The web would not be the same without caching. It is an essential element to every web platform and whether you realize it or not we all benefit from multiple forms of caching every time we browse the web. Just as one does not run to the grocery store every time they need milk, software should not go through an entire data request cycle every time it needs data. This is the idea of caching in a nutshell - store data in fast access memory that will likely be needed soon. Let’s examine the various forms of caching and how caching can be best utilized to increase web performance.
If you have not read the preceding post, Introduction to Large Scale, High-Availability Web Architectures, please be sure to do so.
Web caches come in many forms: within one’s web browser, through content delivery networks (CDNs), by internet service providers (ISPs) utilizing DNS caching, and within web platforms through proxy caching and database caching, to name a few.
Caching through the Browser and CDNs
Let’s discuss browser and CDN caching first. These caches remember resources that have already been loaded so upon subsequent page requests, data such as images, CSS files, etc. can be reused and not re-downloaded. This allows a reduction in the quantity of data downloaded and speeds up navigation. Web developers can instruct both browsers and content delivery networks as to how long assets should be cached for through an Apache or Nginx configuration file such as an .htaccess file. This configuration file performs a number of responsibilities, one of which is setting caching headers. Said caching headers include the “Expires”, “Max-age”, “Last-modified”, and “E-tag” headers, together allowing for fine control over how long assets shall be cached for. Each provides different capabilities - the expires tag, a timestamp when an asset expires; the max-age tag, the number of seconds to cache an asset for; the last-modified tag, a timestamp when an asset was last modified; and the e-tag, a unique identifier for asset comparison. Often times caching configuration will be done on a per-asset-type basis, though more granular control is available. For example assets not expected to change often, such as a logo, may warrant a large max-age caching header; assets changing on a set period of time, such as Google’s daily-changing cartoon, may warrant an expires tag; and assets changing frequently and sporadically, such as a user avatar may warrant an e-tag or last-modified caching header.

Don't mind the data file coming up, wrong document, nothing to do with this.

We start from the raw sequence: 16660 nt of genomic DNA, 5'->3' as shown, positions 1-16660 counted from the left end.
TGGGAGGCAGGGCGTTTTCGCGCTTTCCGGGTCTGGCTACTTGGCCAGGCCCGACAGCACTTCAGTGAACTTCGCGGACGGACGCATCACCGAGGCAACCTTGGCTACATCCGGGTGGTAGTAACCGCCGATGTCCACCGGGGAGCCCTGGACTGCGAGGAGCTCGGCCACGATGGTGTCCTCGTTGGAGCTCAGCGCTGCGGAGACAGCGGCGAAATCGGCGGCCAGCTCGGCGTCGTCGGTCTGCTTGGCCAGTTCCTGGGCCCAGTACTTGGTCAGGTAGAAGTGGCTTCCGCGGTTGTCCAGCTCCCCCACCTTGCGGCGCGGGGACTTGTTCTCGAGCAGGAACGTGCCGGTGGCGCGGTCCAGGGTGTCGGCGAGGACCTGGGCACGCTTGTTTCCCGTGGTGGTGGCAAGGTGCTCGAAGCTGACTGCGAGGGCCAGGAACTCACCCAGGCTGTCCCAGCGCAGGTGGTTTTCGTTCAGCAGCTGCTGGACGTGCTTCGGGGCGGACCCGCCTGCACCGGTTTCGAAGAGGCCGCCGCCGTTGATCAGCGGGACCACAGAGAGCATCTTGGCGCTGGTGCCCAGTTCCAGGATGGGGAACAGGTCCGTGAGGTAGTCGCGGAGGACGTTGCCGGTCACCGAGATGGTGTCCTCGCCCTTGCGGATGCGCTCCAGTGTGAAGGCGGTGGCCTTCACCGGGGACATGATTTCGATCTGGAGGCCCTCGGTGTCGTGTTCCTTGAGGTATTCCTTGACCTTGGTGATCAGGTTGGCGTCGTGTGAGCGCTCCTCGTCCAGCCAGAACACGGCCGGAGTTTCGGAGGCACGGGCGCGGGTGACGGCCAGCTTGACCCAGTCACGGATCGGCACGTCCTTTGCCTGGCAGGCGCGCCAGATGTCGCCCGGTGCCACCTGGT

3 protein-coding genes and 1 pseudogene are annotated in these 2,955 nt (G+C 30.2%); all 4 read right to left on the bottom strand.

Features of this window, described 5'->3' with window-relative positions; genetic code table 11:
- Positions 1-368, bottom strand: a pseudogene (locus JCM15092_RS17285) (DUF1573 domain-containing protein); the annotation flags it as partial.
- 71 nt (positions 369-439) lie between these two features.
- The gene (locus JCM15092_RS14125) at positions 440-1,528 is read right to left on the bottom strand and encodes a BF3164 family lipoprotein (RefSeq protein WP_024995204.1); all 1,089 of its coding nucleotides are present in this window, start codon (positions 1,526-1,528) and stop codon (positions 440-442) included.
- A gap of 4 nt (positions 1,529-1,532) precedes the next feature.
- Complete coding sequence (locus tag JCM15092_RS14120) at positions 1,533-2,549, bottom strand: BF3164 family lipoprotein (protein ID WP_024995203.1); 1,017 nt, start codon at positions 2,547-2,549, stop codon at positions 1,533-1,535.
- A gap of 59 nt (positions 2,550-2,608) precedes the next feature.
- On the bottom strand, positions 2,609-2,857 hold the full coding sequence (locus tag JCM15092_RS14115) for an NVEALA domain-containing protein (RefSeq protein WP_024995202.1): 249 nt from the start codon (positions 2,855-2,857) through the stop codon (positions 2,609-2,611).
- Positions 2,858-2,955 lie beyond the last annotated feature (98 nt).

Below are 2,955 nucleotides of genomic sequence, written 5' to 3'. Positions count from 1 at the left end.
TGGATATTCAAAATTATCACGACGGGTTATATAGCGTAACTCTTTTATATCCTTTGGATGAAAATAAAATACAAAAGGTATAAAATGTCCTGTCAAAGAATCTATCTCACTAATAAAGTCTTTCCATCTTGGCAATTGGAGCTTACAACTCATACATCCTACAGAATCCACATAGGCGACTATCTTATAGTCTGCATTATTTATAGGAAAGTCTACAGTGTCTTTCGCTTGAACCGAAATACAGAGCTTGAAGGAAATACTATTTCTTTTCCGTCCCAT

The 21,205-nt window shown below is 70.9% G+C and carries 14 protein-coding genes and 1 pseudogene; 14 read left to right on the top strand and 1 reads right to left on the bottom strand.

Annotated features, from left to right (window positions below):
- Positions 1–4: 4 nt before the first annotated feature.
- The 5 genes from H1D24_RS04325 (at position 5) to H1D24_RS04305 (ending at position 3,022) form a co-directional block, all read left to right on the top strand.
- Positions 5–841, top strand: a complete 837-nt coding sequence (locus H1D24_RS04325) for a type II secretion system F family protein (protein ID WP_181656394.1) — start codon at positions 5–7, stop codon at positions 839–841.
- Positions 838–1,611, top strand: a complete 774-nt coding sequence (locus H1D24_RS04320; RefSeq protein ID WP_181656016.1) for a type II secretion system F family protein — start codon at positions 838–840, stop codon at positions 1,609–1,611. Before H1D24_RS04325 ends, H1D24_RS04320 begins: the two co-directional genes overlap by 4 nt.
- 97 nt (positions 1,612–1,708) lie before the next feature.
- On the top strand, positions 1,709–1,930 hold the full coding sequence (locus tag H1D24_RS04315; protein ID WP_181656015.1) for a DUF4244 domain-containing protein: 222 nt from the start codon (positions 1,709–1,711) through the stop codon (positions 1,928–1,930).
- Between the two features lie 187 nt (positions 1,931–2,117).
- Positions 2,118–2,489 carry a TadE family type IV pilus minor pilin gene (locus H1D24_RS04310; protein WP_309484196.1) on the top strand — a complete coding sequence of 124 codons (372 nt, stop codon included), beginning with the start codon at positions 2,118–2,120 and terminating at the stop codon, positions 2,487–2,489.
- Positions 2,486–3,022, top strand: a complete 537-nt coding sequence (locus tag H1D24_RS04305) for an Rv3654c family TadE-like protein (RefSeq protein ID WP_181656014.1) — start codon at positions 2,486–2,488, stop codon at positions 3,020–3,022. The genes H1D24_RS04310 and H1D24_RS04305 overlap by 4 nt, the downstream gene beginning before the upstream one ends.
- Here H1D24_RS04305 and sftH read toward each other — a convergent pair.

I won’t cover too much on DNS caching, only that the domain name system (DNS) matches web addresses with IP addresses and to prevent the need to look these up on every page request, ISP’s utilize DNS caching.
Now let’s re-examine our web architecture to see how one may utilize caching to improve it’s performance.
In the above diagrams you will see several new additions with our new caching mechanisms in place, most notably proxy caching through Varnish and database caching through either Memcached or Redis.
Proxy Caching with Varnish
Varnish is a caching HTTP reverse proxy or HTTP accelerator that sits in front of one’s application layer, caching rendered responses for re-use later. When Varnish receives requests from the web it checks whether that response was requested recently and whether a valid response has been stored in its cache, if so it is able to bypass the backend and immediately return the stored rendered response. When this happens, responses are typically delivered within a matter of microseconds! This not only speeds up response time, but also reduces the load on one’s application and database tiers. One can configure which assets are cached, again, through HTTP headers, this time the “Cache-Control” header.